7 Great Writing Exercises To Push Your Writing Game To Another Level

Writing exercises make lots of sense. Simply put, the more you write, the better you become. However, a bit of challenge every now and then will push you forward. Otherwise, sticking to the same things every single day will lead to stagnation. All in all, here are some of the best exercises you can try to get yourself writing.

The color game

The color game is simple and straightforward. You may need to get a pen and a notebook – or you can use a notebook application on your smartphone. Pick a color. It can be a random color or just pick one from a hat.

Go outside and walk for 15 or 20 minutes. Look for that color. Notice all the things in that color. Write all these things down. As you get back home, write about each of these things. The exercise also works on your observation skill – do not pay too much attention to small details, just write whatever you can remember.

Love and hate

Go out there in the evening and look at the moon. Go back inside and write about it. Describe your love, as well as all the things you like about it. Write about it as if you love it. Once you are done, you can do the exact same thing from a different perspective – write about it as if you hate it.

This exercise goes with pretty much everything. Also, give yourself a specific amount of words or paragraphs for each composition.

Descriptive vocabulary

Chances are you will often use the same words over and over again when you write something. How about boosting your vocabulary a little? List five things you hate touching, as well as five things you love touching. Find at least five adjectives to describe each of them.

You can try this exercise for other things too, not to mention other senses.

Practice your dialogue

This is one of the best writing exercises to improve your dialogue and perspective. Stick to about a page or around 500 words. Choose two different characters – a different tone, a different approach, and so on. You can only use their own language to underline their speaking differences.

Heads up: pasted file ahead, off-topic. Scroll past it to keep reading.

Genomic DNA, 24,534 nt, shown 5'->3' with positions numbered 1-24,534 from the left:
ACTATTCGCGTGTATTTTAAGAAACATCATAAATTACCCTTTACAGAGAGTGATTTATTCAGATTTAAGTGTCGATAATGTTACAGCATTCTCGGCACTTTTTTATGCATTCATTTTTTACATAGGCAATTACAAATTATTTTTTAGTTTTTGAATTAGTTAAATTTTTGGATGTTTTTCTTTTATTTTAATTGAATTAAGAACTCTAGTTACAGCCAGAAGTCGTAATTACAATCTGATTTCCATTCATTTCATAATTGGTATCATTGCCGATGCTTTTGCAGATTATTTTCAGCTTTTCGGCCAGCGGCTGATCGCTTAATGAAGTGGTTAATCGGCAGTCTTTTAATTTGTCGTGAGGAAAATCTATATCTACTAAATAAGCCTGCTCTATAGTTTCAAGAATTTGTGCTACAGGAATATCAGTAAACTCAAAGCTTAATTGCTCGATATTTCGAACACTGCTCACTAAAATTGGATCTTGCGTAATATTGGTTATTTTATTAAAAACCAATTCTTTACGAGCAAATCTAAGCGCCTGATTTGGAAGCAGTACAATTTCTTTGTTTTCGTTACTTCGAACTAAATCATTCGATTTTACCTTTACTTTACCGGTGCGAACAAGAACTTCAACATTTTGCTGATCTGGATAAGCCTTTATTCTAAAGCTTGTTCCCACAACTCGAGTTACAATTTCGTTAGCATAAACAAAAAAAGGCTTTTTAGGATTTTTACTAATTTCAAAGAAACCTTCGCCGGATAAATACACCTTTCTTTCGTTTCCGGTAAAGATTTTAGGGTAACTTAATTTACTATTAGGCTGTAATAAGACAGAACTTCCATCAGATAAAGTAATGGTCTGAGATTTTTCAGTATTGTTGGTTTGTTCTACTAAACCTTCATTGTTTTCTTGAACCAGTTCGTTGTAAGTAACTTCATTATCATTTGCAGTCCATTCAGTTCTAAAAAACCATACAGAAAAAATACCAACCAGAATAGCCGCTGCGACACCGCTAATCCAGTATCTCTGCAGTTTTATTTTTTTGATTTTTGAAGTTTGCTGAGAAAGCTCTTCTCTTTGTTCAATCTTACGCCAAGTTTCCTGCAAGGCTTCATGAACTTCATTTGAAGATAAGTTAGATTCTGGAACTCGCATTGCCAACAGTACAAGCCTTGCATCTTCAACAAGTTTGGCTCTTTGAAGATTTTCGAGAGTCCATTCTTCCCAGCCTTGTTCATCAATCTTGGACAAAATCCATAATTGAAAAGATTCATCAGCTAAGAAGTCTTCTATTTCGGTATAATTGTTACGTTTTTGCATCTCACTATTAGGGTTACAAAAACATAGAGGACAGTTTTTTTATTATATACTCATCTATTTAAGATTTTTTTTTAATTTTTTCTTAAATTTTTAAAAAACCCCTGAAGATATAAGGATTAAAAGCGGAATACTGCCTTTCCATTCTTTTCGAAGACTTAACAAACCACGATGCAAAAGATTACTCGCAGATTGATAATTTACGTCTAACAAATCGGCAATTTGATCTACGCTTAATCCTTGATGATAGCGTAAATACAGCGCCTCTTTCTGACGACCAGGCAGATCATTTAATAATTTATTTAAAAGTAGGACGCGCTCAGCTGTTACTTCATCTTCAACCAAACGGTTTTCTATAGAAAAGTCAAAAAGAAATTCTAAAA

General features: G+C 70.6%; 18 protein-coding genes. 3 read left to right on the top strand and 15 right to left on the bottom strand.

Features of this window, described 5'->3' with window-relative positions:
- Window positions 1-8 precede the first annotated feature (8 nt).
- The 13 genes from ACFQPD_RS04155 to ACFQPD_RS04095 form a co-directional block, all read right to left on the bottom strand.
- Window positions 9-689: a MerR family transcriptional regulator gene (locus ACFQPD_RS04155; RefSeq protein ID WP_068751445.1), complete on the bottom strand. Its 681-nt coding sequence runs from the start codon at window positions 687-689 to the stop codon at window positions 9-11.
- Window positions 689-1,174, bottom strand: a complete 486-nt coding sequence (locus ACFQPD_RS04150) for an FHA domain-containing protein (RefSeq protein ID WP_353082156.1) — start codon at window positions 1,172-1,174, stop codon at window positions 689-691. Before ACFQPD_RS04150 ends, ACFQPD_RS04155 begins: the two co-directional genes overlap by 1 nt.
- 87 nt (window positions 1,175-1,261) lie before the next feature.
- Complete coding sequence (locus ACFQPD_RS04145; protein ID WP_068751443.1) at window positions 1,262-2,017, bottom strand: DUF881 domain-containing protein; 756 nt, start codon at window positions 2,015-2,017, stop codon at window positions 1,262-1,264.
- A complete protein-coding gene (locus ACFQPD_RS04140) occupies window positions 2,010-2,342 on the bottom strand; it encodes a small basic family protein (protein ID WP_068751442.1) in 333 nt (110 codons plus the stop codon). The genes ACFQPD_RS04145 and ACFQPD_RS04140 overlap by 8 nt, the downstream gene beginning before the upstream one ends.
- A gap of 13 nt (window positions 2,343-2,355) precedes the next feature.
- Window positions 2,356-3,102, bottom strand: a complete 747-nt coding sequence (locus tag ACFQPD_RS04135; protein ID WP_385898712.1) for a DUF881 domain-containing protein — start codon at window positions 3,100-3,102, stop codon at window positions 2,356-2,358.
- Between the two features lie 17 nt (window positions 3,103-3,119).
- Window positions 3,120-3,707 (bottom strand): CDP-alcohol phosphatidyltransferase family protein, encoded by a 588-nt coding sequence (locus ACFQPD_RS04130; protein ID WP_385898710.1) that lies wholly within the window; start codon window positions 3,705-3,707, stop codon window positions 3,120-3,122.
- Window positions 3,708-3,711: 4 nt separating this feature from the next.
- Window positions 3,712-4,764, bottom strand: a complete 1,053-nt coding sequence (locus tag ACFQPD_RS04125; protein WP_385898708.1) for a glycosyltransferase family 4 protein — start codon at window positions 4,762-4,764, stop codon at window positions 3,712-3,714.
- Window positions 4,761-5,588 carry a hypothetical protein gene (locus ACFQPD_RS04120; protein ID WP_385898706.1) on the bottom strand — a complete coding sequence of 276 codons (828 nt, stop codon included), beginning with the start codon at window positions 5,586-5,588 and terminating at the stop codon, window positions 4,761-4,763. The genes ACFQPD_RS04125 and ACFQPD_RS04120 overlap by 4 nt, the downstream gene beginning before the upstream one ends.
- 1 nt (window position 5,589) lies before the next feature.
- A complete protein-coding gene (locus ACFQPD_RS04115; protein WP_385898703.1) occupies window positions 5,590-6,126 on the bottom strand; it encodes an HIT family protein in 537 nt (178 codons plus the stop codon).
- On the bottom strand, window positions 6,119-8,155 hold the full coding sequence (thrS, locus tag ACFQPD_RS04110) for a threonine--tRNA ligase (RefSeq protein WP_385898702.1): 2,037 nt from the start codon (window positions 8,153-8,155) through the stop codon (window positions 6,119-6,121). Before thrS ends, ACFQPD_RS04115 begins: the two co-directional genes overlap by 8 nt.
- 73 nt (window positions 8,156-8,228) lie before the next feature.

This should be dialogue only – you do not have to mention that he said this and she said that.

Use your imagination

Go into your kitchen or your living room. Look around. Pick a totally random item. Write a day of your life through the perspective of that object. What does that object see? What does it think about it? How do you use it? Does it like being used? Stick to a page only. You can then come up with another page as a dialogue between you and that object.

Train your intuition

Whether it comes to your intuition or your creativity, this is one of the best writing exercises you can try. Go to a park with your laptop – or perhaps a pen and a notebook. There should be lots of people around you. Choose a character and write half a page about them. Find a couple and write a story about what you thin they talk about – based on the body language.

You can write about clothes, dressing style, expression, hairstyles and so on. Doing this exercise for a few hours once a week will most likely enhance your capability to describe people, moments, and dialogues.

Be efficient

Write a story. It should have a paragraph – may be less than 10 lines. It should have a maximum of 100 words. It can be anything – you could have a talking kettle or a robot. Come up with ten different stories every few days. Just use your imagination – it could be anything, but it has to make a bit of sense.

As a short final conclusion, these are some of the most efficient writing exercises you can try out. Obviously, you can write about anything and everything with training purposes. However, chances are you will run out of ideas at times – this is when such exercises kick in.

Generally speaking, the more you train, the better you will be at this job. Fortunately, writing is about imagination and creativity, so set them free.